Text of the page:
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Building Impulse: A novel digital toolkit for productive, healthy and resource-efficient buildings - Dr Mauro Overend

The principal novel aspect of this research project is the creation of a ‘toolkit’ of digital sensors and other methods for capturing overall occupant response in terms of comfort, satisfaction, productivity and well‐ being. The toolkit consists of a range of existing sensors and additional devices that together capture the wide effects of novel resource‐ efficient technologies, such as the user responses to automatic façade systems and the effects of material‐ efficient structures on occupant productivity and well‐ being.

The digital sensing and control of building components is in its infancy, but offers exciting opportunities to shape new intelligent buildings that provide safer, healthier and more productive environments whilst using fewer resources. The principal challenge in this field is to understand how the various transient environmental characteristics (e.g. visual, thermal, acoustic, air quality, vibration and interaction) that define an internal environment act simultaneously to affect our overall sense of comfort and satisfaction and how this in turn leads to productivity and wellbeing. Knowledge of these relationships would enable us to construct buildings and control novel building technologies in a far more effective and user‐ centric manner, for example it would be possible to: (i) devise control strategies for switchable glazing that reduce energy demand and simultaneously respond occupants’ reactions to these dynamic changes and; (ii) reduce the mass of a building frame without compromising safety, by accounting for occupants’ response to deformations / vibrations. In the absence of this holistic measure of occupant comfort and satisfaction, the use of resource‐ efficient measures and technologies can be (and often are) very disruptive for occupants. This challenge is particularly timely because there is an unprecedented demand for resource‐ efficient, healthy and productive buildings to accommodate the additional 2.5 billion people that are expected to live in cities by 2050.

Building Impulse responds to this challenge. It is a multi‐ disciplinary research project that demonstrates how holistic occupant responses to transient changes in buildings can be obtained effectively and unobtrusively and that the arsing digital data can be used to optimise building performance in real‐ time as well as design better future buildings. Building Impulse brings together and extends ongoing PhD research at CUED in this field and involves collaboration with the Department of Psychology. This feasibility stage of the research funded by the CDBB mini project represents a first attempt to capture useful data in a holistic, integrated manner. The principal novel aspect of this research project is the creation of a ‘toolkit’ of digital sensors and other methods for capturing overall occupant response in terms of comfort, satisfaction, productivity and well‐ being. The toolkit consists of a range of existing sensors and additional devices that together capture the wide effects of novel resource‐ efficient technologies, such as the user responses to automatic façade systems and the effects of material‐ efficient structures on occupant productivity and well‐ being.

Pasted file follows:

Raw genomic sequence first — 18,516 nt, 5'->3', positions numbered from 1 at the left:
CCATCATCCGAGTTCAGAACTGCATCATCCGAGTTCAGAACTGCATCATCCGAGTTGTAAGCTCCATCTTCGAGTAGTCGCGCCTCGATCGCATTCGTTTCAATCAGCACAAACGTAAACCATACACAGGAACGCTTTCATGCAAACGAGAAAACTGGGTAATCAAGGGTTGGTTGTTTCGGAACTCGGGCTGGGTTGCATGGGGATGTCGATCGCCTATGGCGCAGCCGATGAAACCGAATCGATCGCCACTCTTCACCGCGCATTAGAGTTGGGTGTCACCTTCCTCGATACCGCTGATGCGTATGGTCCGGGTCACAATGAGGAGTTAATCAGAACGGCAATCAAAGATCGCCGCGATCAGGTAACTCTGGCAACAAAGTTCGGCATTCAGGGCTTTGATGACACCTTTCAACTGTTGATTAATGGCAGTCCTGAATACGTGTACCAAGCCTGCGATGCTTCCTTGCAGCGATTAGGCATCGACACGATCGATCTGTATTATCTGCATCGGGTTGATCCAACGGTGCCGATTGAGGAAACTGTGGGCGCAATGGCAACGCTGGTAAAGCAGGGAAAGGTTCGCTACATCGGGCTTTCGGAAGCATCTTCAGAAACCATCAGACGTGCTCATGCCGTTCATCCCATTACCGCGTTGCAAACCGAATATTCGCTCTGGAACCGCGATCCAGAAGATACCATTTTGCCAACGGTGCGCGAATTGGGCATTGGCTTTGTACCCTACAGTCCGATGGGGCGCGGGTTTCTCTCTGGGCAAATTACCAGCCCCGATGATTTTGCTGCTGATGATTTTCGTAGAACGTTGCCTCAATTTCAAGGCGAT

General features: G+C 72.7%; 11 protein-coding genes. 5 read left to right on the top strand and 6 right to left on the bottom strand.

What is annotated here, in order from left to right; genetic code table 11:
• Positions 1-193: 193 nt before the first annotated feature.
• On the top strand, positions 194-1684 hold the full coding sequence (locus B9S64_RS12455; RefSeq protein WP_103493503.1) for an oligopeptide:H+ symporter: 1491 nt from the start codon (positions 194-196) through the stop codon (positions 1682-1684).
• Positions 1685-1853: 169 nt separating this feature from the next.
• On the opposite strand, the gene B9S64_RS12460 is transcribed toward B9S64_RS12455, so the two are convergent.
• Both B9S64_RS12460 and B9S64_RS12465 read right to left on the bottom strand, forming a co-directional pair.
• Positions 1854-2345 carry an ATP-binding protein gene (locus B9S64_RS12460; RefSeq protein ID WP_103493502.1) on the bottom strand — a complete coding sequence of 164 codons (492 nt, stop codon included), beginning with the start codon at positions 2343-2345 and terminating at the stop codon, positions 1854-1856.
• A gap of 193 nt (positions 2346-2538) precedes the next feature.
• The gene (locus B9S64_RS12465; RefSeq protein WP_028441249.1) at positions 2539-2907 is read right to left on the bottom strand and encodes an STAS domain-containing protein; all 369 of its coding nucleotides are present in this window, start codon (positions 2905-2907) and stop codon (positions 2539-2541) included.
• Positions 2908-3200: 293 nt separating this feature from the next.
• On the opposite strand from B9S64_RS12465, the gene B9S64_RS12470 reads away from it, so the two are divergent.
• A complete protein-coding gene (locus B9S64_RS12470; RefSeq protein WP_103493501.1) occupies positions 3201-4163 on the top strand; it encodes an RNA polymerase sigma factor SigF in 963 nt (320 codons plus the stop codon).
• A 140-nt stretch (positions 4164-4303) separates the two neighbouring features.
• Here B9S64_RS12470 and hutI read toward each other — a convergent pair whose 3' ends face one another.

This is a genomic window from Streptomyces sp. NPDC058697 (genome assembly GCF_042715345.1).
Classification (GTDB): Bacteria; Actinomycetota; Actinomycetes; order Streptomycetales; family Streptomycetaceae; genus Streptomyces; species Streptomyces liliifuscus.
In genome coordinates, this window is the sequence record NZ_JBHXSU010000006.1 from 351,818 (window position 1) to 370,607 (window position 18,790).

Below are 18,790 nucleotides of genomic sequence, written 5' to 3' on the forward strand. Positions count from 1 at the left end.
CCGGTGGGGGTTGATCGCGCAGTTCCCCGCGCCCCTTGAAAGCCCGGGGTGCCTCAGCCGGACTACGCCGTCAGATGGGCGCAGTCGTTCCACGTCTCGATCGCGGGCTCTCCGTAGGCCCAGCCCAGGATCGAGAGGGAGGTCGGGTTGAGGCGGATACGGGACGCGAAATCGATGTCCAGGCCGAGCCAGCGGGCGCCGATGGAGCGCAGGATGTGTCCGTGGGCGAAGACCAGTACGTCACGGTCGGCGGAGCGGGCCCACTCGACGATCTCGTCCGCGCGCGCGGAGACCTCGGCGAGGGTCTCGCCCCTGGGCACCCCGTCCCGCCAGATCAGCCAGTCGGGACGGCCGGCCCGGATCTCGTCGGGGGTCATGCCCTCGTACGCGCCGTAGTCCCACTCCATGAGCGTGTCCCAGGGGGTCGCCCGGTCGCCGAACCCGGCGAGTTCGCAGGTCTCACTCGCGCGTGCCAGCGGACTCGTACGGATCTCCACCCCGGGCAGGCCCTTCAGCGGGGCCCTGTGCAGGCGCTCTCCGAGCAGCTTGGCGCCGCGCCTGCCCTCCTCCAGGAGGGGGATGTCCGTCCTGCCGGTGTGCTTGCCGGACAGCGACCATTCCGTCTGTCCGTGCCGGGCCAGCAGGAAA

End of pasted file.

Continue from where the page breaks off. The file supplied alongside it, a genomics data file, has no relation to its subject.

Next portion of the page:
Researcher:

Department of Engineering, University of Cambridge

Department of Engineering, University of Cambridge


Department of Engineering, University of Cambridge


Department of Engineering, University of Cambridge


Department of Engineering, University of Cambridge


Department of Engineering, University of Cambridge

Cambridge Centre for Smart Infrastructure and Construction


Arup

 

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Welcome to the Centre for Digital Built Britain.  

The Centre for Digital Built Britain is a partnership between the Department of Business, Energy & Industrial Strategy and the University of Cambridge to deliver a smart digital economy for infrastructure and construction for the future and transform the UK construction industry’s approach to the way we plan, build, maintain and use our social and economic infrastructure.